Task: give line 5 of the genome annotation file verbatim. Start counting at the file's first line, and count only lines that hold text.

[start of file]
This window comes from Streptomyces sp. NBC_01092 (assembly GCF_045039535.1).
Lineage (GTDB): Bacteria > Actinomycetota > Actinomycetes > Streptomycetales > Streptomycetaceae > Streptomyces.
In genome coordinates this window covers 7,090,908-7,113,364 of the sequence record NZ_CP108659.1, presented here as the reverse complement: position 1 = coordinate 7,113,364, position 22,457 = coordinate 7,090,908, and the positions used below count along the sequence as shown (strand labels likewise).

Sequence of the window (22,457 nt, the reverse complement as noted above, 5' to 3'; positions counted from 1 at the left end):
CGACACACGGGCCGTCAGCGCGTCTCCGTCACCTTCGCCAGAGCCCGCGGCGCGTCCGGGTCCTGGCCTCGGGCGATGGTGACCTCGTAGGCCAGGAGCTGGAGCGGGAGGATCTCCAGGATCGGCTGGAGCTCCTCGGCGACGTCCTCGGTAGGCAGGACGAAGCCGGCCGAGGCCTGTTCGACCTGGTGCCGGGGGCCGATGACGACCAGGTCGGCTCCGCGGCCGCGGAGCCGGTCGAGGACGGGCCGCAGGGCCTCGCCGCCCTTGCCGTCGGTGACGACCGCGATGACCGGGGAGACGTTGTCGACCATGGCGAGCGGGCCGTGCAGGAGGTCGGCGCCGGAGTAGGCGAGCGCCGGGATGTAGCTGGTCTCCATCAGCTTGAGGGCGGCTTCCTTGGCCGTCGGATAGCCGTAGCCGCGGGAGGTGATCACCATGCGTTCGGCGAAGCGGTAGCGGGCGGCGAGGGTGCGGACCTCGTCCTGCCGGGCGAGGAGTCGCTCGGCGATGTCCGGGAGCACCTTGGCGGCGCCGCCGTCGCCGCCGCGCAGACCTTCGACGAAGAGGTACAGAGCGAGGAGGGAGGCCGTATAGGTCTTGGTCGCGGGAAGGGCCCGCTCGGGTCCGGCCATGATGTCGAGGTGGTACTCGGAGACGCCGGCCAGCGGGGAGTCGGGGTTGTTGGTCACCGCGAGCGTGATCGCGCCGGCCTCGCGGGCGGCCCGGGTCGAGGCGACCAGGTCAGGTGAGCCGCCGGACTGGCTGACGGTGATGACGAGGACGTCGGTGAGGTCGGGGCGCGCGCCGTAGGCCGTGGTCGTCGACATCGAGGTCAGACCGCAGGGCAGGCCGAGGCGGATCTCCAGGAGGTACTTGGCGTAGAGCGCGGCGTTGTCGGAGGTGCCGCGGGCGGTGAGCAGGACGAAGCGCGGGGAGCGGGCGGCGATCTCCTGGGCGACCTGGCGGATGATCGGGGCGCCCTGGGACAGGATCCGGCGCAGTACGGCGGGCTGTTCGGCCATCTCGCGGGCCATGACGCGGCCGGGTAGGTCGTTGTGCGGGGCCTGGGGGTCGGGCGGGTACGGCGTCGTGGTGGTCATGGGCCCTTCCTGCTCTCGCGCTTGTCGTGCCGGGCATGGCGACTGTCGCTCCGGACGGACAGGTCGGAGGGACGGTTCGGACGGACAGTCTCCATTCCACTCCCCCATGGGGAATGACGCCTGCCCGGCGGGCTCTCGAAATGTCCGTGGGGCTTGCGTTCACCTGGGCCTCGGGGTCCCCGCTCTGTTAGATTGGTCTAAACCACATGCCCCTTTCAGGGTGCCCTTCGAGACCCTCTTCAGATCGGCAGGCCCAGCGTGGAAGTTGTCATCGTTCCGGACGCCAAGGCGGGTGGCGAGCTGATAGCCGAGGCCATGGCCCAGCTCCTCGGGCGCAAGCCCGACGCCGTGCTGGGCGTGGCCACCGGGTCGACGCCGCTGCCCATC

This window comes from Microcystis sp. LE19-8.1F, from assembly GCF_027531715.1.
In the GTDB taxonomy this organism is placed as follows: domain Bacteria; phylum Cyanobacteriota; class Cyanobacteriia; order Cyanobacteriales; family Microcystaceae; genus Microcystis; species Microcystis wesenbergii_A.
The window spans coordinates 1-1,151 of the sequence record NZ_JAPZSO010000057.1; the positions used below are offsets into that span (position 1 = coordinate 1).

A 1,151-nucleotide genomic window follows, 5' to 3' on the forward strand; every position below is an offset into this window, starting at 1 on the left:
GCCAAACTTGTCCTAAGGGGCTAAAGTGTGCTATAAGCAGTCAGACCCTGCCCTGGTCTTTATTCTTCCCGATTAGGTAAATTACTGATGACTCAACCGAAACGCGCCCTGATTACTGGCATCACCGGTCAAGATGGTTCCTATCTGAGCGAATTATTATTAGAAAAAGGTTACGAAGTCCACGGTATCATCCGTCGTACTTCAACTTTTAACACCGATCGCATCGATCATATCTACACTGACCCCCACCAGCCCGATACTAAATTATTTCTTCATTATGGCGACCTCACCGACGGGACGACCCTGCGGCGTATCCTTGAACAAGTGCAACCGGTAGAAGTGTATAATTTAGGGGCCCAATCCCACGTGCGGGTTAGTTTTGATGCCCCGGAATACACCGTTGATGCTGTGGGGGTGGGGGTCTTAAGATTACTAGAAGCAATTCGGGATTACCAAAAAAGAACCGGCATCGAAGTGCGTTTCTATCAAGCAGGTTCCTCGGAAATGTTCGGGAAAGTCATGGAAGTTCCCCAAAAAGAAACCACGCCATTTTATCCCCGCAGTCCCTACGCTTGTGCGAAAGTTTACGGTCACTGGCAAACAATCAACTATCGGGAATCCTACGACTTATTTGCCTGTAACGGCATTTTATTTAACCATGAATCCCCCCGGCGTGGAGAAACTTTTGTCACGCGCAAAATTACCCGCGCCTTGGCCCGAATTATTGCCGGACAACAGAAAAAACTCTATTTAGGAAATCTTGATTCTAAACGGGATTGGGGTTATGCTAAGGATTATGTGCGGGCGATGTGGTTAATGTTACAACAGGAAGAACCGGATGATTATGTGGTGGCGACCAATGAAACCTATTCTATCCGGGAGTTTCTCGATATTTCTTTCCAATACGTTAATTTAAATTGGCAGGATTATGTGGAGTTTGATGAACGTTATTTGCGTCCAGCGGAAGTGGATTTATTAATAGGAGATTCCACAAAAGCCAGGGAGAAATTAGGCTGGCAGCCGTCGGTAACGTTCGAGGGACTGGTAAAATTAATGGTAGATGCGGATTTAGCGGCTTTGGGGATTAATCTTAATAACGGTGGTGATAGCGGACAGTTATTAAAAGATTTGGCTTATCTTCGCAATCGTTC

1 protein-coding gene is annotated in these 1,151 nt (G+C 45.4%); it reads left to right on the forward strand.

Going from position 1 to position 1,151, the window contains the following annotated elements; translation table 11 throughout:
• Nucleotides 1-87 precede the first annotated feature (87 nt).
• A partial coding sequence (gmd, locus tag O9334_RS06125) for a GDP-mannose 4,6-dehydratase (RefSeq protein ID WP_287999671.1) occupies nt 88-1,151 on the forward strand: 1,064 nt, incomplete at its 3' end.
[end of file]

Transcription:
CGACACACGGGCCGTCAGCGCGTCTCCGTCACCTTCGCCAGAGCCCGCGGCGCGTCCGGGTCCTGGCCTCGGGCGATGGTGACCTCGTAGGCCAGGAGCTGGAGCGGGAGGATCTCCAGGATCGGCTGGAGCTCCTCGGCGACGTCCTCGGTAGGCAGGACGAAGCCGGCCGAGGCCTGTTCGACCTGGTGCCGGGGGCCGATGACGACCAGGTCGGCTCCGCGGCCGCGGAGCCGGTCGAGGACGGGCCGCAGGGCCTCGCCGCCCTTGCCGTCGGTGACGACCGCGATGACCGGGGAGACGTTGTCGACCATGGCGAGCGGGCCGTGCAGGAGGTCGGCGCCGGAGTAGGCGAGCGCCGGGATGTAGCTGGTCTCCATCAGCTTGAGGGCGGCTTCCTTGGCCGTCGGATAGCCGTAGCCGCGGGAGGTGATCACCATGCGTTCGGCGAAGCGGTAGCGGGCGGCGAGGGTGCGGACCTCGTCCTGCCGGGCGAGGAGTCGCTCGGCGATGTCCGGGAGCACCTTGGCGGCGCCGCCGTCGCCGCCGCGCAGACCTTCGACGAAGAGGTACAGAGCGAGGAGGGAGGCCGTATAGGTCTTGGTCGCGGGAAGGGCCCGCTCGGGTCCGGCCATGATGTCGAGGTGGTACTCGGAGACGCCGGCCAGCGGGGAGTCGGGGTTGTTGGTCACCGCGAGCGTGATCGCGCCGGCCTCGCGGGCGGCCCGGGTCGAGGCGACCAGGTCAGGTGAGCCGCCGGACTGGCTGACGGTGATGACGAGGACGTCGGTGAGGTCGGGGCGCGCGCCGTAGGCCGTGGTCGTCGACATCGAGGTCAGACCGCAGGGCAGGCCGAGGCGGATCTCCAGGAGGTACTTGGCGTAGAGCGCGGCGTTGTCGGAGGTGCCGCGGGCGGTGAGCAGGACGAAGCGCGGGGAGCGGGCGGCGATCTCCTGGGCGACCTGGCGGATGATCGGGGCGCCCTGGGACAGGATCCGGCGCAGTACGGCGGGCTGTTCGGCCATCTCGCGGGCCATGACGCGGCCGGGTAGGTCGTTGTGCGGGGCCTGGGGGTCGGGCGGGTACGGCGTCGTGGTGGTCATGGGCCCTTCCTGCTCTCGCGCTTGTCGTGCCGGGCATGGCGACTGTCGCTCCGGACGGACAGGTCGGAGGGACGGTTCGGACGGACAGTCTCCATTCCACTCCCCCATGGGGAATGACGCCTGCCCGGCGGGCTCTCGAAATGTCCGTGGGGCTTGCGTTCACCTGGGCCTCGGGGTCCCCGCTCTGTTAGATTGGTCTAAACCACATGCCCCTTTCAGGGTGCCCTTCGAGACCCTCTTCAGATCGGCAGGCCCAGCGTGGAAGTTGTCATCGTTCCGGACGCCAAGGCGGGTGGCGAGCTGATAGCCGAGGCCATGGCCCAGCTCCTCGGGCGCAAGCCCGACGCCGTGCTGGGCGTGGCCACCGGGTCGACGCCGCTGCCCATC